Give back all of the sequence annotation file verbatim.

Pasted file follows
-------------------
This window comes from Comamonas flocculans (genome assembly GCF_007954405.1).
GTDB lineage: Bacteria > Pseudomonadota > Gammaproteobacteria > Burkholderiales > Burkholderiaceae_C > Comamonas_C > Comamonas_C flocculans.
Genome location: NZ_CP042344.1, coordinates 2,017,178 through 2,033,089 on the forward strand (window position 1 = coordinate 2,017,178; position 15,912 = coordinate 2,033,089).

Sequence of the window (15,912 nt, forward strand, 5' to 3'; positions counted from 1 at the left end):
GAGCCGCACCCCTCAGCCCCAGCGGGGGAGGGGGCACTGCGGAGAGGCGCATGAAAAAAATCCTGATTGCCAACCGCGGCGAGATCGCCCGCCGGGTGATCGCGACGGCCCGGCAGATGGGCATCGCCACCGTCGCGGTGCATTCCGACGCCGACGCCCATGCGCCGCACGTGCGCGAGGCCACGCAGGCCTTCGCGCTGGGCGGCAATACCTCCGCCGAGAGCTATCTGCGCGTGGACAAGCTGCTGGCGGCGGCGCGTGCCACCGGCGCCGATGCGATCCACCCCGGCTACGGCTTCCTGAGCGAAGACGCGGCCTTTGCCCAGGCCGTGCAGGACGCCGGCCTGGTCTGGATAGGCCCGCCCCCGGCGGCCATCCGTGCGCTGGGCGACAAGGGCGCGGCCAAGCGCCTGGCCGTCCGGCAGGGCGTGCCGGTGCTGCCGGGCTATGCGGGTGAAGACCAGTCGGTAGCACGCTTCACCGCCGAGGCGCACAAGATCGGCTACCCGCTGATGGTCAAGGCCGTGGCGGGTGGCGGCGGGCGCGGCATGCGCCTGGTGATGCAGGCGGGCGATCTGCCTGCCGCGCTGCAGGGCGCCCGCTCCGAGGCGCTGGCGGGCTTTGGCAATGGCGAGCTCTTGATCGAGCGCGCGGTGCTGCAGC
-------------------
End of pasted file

This window comes from Comamonas flocculans (genome assembly GCF_007954405.1).
GTDB lineage: Bacteria > Pseudomonadota > Gammaproteobacteria > Burkholderiales > Burkholderiaceae_C > Comamonas_C > Comamonas_C flocculans.
Genome location: NZ_CP042344.1, coordinates 2,017,178 through 2,033,089 on the forward strand (window position 1 = coordinate 2,017,178; position 15,912 = coordinate 2,033,089).

Sequence of the window (15,912 nt, forward strand, 5' to 3'; positions counted from 1 at the left end):
GAGCCGCACCCCTCAGCCCCAGCGGGGGAGGGGGCACTGCGGAGAGGCGCATGAAAAAAATCCTGATTGCCAACCGCGGCGAGATCGCCCGCCGGGTGATCGCGACGGCCCGGCAGATGGGCATCGCCACCGTCGCGGTGCATTCCGACGCCGACGCCCATGCGCCGCACGTGCGCGAGGCCACGCAGGCCTTCGCGCTGGGCGGCAATACCTCCGCCGAGAGCTATCTGCGCGTGGACAAGCTGCTGGCGGCGGCGCGTGCCACCGGCGCCGATGCGATCCACCCCGGCTACGGCTTCCTGAGCGAAGACGCGGCCTTTGCCCAGGCCGTGCAGGACGCCGGCCTGGTCTGGATAGGCCCGCCCCCGGCGGCCATCCGTGCGCTGGGCGACAAGGGCGCGGCCAAGCGCCTGGCCGTCCGGCAGGGCGTGCCGGTGCTGCCGGGCTATGCGGGTGAAGACCAGTCGGTAGCACGCTTCACCGCCGAGGCGCACAAGATCGGCTACCCGCTGATGGTCAAGGCCGTGGCGGGTGGCGGCGGGCGCGGCATGCGCCTGGTGATGCAGGCGGGCGATCTGCCTGCCGCGCTGCAGGGCGCCCGCTCCGAGGCGCTGGCGGGCTTTGGCAATGGCGAGCTCTTGATCGAGCGCGCGGTGCTGCAGC